Template metaprogramming trick: Get the compiler to tell you what type you have

Raymond Chen

C++ template metaprogramming is like writing a program in Prolog without a debugger. The compiler executes your metaprogram by running through a bunch of pattern-matching rules. But unlike Prolog, the C++ template metaprogramming language doesn’t have a debugger. You just feed your code to the compiler, and you get a few possible results:

  1. It fails to compile.
  2. It compiles and gives you what you want.
  3. It compiles and gives you something that wasn’t what you want.

Only if you’re lucky do you get case 2 on the first try.

There’s no way to single-step through your metaprogram, and there’s no print-debugging either. All you can do is see what the compiler says.

Here’s a trick I use to get something. It’s not great, but it’s still handy.

template<typename... Args> void whatis();

This is a forward declaration of a function that takes an arbitrary number of type arguments.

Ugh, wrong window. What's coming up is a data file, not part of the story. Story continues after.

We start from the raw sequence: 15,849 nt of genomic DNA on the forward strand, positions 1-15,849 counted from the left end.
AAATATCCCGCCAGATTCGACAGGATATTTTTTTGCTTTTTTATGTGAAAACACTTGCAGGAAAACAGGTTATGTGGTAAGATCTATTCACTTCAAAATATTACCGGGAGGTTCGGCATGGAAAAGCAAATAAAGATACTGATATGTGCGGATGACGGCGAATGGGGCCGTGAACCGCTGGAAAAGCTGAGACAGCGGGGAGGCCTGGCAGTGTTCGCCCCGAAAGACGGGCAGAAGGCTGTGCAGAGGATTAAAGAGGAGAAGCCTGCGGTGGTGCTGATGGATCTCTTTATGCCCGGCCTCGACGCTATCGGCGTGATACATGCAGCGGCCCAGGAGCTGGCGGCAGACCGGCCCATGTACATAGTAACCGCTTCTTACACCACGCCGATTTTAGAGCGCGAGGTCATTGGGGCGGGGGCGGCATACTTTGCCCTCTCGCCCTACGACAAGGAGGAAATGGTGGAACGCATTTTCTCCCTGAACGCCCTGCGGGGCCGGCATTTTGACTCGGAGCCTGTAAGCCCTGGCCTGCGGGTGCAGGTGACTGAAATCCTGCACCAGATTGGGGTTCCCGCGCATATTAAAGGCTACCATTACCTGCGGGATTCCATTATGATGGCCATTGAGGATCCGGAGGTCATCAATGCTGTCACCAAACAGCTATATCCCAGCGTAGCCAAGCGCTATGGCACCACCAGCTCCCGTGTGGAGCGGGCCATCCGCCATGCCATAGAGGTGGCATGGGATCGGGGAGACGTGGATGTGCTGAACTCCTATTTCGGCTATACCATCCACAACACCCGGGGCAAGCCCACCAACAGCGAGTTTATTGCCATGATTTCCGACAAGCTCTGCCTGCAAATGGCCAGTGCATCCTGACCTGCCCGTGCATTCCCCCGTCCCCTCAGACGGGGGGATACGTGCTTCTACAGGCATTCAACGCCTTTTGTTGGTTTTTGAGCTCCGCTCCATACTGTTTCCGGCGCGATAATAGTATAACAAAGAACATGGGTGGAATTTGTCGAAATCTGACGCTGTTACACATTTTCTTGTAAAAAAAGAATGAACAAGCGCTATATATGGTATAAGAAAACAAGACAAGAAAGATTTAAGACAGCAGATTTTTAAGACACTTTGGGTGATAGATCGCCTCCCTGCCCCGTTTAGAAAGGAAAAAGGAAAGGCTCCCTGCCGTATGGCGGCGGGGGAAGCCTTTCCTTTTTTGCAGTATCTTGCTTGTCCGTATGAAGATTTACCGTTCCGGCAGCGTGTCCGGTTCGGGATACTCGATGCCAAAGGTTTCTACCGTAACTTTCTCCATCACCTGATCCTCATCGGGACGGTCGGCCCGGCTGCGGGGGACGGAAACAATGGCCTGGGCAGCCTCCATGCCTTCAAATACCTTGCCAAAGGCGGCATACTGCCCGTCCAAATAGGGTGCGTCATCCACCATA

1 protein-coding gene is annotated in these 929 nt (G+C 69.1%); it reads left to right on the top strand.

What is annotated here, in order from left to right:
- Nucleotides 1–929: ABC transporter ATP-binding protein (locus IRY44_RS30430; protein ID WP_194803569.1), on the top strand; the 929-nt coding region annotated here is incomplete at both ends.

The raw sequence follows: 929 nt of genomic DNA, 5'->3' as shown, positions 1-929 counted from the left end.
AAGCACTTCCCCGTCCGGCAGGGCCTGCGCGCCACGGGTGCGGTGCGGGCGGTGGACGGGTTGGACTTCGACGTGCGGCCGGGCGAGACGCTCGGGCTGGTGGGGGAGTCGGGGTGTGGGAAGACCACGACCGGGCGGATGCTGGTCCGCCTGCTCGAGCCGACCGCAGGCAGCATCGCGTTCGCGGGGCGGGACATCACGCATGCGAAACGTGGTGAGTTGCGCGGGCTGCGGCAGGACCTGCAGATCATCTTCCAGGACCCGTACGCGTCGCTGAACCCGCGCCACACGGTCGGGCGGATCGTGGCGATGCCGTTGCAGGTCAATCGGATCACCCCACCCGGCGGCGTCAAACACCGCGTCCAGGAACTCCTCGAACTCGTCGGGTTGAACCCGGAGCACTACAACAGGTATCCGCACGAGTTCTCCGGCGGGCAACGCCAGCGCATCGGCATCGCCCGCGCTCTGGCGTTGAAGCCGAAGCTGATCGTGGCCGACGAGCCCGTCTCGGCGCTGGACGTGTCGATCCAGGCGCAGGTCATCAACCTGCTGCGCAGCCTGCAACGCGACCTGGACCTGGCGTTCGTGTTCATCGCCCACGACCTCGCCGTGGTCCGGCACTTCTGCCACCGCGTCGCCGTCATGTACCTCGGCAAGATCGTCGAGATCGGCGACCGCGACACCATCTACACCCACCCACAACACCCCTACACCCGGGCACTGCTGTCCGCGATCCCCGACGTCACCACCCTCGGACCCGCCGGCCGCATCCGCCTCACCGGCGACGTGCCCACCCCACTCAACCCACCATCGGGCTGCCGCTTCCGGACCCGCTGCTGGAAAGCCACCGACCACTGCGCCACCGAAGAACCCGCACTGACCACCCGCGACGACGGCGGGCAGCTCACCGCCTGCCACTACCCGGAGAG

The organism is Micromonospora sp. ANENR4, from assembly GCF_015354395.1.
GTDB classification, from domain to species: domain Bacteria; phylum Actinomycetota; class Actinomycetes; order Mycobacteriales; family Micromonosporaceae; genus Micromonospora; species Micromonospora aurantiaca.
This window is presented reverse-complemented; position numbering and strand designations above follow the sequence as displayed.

I can drop a call to this function at various points in my template metaprogram to see how the compiler deduced a type:

template<typename T>
void f(T&& t)
 ... other stuff ...

When I instantiate f, a call to whatis<T> is made, among all the other stuff. I can look at the compiler output or the linker’s “unresolved external” error message to see what T ended up being.

double v = 3.0;

// msvc

??$f@AEAN@@YAXAEAN@Z PROC                   ; f<double &>, COMDAT
        ... other stuff ...
        call    ??$whatis@AEAN@@YAXXZ       ; whatis<double &>
        ... other stuff ...
??$f@AEAN@@YAXAEAN@Z ENDP                   ; f<double &>

unresolved external symbol
"void __cdecl whatis<double &>()" (??$whatis@AEAN@@YAXXZ)

// gcc
        ... other stuff ...
        call    _Z6whatisIJRdEEvv
        ... other stuff ...

undefined reference to `void whatis<double&>()'

Aha, in this instantiation of f, the type T was deduced to be double&.

It’s not a super-awesome trick, but with template metaprogramming, every little bit helps.